Millions of Chinese Cannot Travel by Air or Train Under China’s Social Credit System
China’s push to implement a nationwide social credit system by 2020 is on full throttle as millions have been prohibited to fly or ride on high-speed trains, according to the latest statistics by the Chinese regime.
As of the end of April, about 10 million Chinese who have defaulted on their debts have been banned from flying 11.11 million times and denied access to high-speed trains 4.25 million times, reported the Chinese regime’s mouthpiece People’s Daily on May 16, citing data from China’s National Development and Reform Commission (NDRC), a planning agency under the State Council.
The travel ban was part of the social credit system, because, according to People’s Daily, it would “reward citizens with a good credit record and punish repetitive violators.”
China first announced plans for a social credit system in 2014—where every Chinese citizen will be rated according to his online, social, financial, and legal behavior. Misdeeds, such as using fake IDs at train stations and airports, refusal to sign up for required social insurance, and failing to pay fines for illegal actions in stocks or futures trading, could result in a travel ban on using trains for 180 days and flying for a year, reported NDRC in March. The penalty went into full effect in May.
Frank Xie Tian, a business professor at the University of South Carolina–Aiken, explained that while the credit scoring system in the United States is about “ensuring the effective operation of the economy and financial system in society,” China’ social credit system is completely different.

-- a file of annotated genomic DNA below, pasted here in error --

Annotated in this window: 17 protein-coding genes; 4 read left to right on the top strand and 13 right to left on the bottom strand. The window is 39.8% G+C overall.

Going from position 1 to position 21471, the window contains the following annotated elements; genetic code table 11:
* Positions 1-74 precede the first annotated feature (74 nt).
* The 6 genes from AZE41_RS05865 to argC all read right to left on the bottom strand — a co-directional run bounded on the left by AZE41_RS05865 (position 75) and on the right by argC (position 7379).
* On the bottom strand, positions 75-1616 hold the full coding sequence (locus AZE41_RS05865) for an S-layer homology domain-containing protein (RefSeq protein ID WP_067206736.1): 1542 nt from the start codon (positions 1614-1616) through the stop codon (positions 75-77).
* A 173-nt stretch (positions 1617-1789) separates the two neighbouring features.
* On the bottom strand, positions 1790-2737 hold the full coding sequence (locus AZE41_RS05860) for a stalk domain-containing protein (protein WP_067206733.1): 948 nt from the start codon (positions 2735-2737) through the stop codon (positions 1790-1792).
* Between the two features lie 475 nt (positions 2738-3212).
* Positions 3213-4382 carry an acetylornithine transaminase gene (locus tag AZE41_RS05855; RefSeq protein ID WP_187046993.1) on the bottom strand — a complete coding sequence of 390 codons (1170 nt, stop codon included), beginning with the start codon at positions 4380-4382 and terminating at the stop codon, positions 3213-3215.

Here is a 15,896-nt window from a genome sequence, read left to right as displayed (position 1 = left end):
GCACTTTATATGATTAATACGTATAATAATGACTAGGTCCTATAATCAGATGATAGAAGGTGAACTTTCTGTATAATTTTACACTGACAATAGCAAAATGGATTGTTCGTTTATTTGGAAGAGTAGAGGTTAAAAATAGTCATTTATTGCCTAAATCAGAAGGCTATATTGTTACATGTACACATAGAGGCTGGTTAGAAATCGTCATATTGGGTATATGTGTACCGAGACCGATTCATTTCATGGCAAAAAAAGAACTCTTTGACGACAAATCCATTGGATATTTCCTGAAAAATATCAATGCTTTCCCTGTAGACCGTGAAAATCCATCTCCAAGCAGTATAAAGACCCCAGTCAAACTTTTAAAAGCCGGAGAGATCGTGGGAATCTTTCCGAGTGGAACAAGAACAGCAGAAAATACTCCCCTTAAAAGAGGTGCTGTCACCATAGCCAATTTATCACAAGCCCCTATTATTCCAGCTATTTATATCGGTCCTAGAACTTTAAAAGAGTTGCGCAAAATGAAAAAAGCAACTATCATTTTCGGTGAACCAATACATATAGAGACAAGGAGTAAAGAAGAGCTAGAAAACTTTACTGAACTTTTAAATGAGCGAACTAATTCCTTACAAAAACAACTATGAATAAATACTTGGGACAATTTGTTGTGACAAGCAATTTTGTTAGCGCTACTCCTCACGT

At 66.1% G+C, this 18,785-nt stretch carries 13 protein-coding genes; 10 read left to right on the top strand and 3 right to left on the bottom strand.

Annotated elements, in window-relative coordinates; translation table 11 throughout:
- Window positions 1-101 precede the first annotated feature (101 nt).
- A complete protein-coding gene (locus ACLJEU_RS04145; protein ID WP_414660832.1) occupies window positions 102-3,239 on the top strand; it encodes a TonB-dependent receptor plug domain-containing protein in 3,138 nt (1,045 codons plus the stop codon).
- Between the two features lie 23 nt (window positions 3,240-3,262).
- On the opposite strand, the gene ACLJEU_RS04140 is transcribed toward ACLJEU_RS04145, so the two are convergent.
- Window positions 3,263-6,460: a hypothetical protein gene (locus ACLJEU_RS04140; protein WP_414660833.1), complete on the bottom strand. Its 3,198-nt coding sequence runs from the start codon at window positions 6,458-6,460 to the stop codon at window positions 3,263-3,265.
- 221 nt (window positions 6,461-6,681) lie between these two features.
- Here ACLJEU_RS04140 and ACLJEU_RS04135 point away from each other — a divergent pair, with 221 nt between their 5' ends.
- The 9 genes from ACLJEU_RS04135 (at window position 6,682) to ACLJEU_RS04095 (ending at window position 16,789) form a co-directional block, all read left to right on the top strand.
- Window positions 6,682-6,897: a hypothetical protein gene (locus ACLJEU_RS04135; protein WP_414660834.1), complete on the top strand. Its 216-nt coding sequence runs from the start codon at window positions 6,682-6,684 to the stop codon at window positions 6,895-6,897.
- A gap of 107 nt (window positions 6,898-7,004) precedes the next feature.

China’s system is about ruling over people and a form of oppression, Tian said in an interview with The Epoch Times.
While the Chinese regime says its system is about “purifying” society and rewarding people who are trustworthy, it could, in fact, be used to target and silence dissidents and other groups in China.
“For example, I know people who have become petitioners seeking redress for their grievances. They were included into a list of people with bad credit,” said Qin Weiping, an economic scholar and former reporter in China, in an interview with Radio Free Asia (RFA).
Petitioning originated from ancient China, when ordinary citizens would travel to the capital and plead with imperial court officials as a last resort to seek justice. The practice still exists in modern-day China.
Today’s petitioners, however, face the risk of harassment and being thrown into black jails—extralegal facilities designed to hold and intimidate petitioners into giving up their petitions—by Chinese Communist authorities.
Qin added that dissidents in China could also be included into the list of people with low credit ratings, given the Chinese regime’s history of using surveillance and other advanced technology to monitor and suppress dissidents.
Mr. Bao, a petitioner from northern China’s Hubei Province, recalled his experience with the travel ban in an interview with New York-based broadcaster NTD.
“Two days ago, I went to Wuhan [the capital of Hubei] and I tried to buy a train ticket. I got a call immediately, telling me I couldn’t board,” said Bao. “This system is about controlling people, where people become so transparent that they don’t have any privacy.”
Li Shanjian, a U.S.-based independent political commentator, warned of the dangers of the social credit system.
“With the Chinese regime, there is no check on the system,” Li told The Epoch Times.